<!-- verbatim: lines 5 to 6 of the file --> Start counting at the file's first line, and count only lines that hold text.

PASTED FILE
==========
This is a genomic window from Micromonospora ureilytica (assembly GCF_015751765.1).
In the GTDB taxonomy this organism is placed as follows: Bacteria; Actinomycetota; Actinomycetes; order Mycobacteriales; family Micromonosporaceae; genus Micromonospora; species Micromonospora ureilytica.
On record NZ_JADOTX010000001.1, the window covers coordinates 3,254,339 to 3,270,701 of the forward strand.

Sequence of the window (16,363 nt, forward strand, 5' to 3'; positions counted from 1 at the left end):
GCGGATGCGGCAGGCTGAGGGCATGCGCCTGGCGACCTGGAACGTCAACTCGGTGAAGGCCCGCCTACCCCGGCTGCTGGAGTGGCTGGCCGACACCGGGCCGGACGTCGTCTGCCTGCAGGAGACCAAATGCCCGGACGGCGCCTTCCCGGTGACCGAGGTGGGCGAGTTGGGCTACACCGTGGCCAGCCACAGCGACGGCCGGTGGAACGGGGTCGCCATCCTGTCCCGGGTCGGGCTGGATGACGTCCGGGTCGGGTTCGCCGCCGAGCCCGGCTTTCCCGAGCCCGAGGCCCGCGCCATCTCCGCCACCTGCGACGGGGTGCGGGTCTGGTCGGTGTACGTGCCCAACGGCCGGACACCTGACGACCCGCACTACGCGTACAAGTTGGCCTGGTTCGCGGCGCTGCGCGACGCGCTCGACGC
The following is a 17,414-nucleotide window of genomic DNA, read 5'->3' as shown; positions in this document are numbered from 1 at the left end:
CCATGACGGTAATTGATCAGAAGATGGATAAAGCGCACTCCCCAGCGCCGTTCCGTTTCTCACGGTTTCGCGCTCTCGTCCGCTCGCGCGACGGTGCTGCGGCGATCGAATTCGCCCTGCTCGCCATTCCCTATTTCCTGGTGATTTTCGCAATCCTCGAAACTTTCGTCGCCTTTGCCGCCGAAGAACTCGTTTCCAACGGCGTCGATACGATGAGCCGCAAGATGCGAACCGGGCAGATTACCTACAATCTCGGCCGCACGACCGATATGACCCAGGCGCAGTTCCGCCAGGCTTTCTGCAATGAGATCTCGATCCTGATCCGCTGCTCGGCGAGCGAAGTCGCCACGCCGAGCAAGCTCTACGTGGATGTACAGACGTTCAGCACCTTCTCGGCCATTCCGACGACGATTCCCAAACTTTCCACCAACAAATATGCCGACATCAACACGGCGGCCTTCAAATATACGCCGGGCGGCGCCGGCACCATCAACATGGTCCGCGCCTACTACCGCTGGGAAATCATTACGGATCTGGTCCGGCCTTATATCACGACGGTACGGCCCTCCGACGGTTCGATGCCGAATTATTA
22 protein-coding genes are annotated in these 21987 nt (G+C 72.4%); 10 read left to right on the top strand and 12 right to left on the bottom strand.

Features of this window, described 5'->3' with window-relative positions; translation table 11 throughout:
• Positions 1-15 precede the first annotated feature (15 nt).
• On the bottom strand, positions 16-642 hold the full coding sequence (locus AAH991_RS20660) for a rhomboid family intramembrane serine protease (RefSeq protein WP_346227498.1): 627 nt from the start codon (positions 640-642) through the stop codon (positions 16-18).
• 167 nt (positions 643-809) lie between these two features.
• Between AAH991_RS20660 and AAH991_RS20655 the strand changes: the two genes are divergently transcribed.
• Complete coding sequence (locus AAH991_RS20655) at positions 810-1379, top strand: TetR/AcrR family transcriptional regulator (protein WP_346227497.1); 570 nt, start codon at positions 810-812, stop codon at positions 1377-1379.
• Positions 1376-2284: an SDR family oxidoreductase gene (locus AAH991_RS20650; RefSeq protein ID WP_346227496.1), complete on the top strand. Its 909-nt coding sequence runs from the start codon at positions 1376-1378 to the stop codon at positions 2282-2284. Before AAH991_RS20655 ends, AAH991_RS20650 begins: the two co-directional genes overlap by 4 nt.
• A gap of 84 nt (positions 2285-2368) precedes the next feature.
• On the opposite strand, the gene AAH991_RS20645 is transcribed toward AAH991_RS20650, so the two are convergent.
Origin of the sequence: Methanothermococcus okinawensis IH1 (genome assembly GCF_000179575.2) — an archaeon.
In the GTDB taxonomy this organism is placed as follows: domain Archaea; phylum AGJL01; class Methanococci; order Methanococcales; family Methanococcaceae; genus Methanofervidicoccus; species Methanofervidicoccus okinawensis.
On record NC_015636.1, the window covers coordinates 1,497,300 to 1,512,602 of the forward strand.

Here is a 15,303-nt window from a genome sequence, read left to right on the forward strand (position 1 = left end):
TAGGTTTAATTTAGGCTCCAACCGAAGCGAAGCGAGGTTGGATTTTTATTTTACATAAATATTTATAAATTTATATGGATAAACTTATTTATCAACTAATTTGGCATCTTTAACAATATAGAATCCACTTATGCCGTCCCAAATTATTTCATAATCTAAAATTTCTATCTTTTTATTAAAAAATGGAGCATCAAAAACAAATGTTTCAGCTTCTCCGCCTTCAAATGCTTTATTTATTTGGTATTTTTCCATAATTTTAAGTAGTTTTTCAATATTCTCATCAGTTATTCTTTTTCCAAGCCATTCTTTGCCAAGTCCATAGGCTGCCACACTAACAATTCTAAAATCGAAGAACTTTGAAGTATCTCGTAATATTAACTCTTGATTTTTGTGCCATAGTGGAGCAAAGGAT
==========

GCGGATGCGGCAGGCTGAGGGCATGCGCCTGGCGACCTGGAACGTCAACTCGGTGAAGGCCCGCCTACCCCGGCTGCTGGAGTGGCTGGCCGACACCGGGCCGGACGTCGTCTGCCTGCAGGAGACCAAATGCCCGGACGGCGCCTTCCCGGTGACCGAGGTGGGCGAGTTGGGCTACACCGTGGCCAGCCACAGCGACGGCCGGTGGAACGGGGTCGCCATCCTGTCCCGGGTCGGGCTGGATGACGTCCGGGTCGGGTTCGCCGCCGAGCCCGGCTTTCCCGAGCCCGAGGCCCGCGCCATCTCCGCCACCTGCGACGGGGTGCGGGTCTGGTCGGTGTACGTGCCCAACGGCCGGACACCTGACGACCCGCACTACGCGTACAAGTTGGCCTGGTTCGCGGCGCTGCGCGACGCGCTCGACGC
The following is a 17,414-nucleotide window of genomic DNA, read 5'->3' as shown; positions in this document are numbered from 1 at the left end: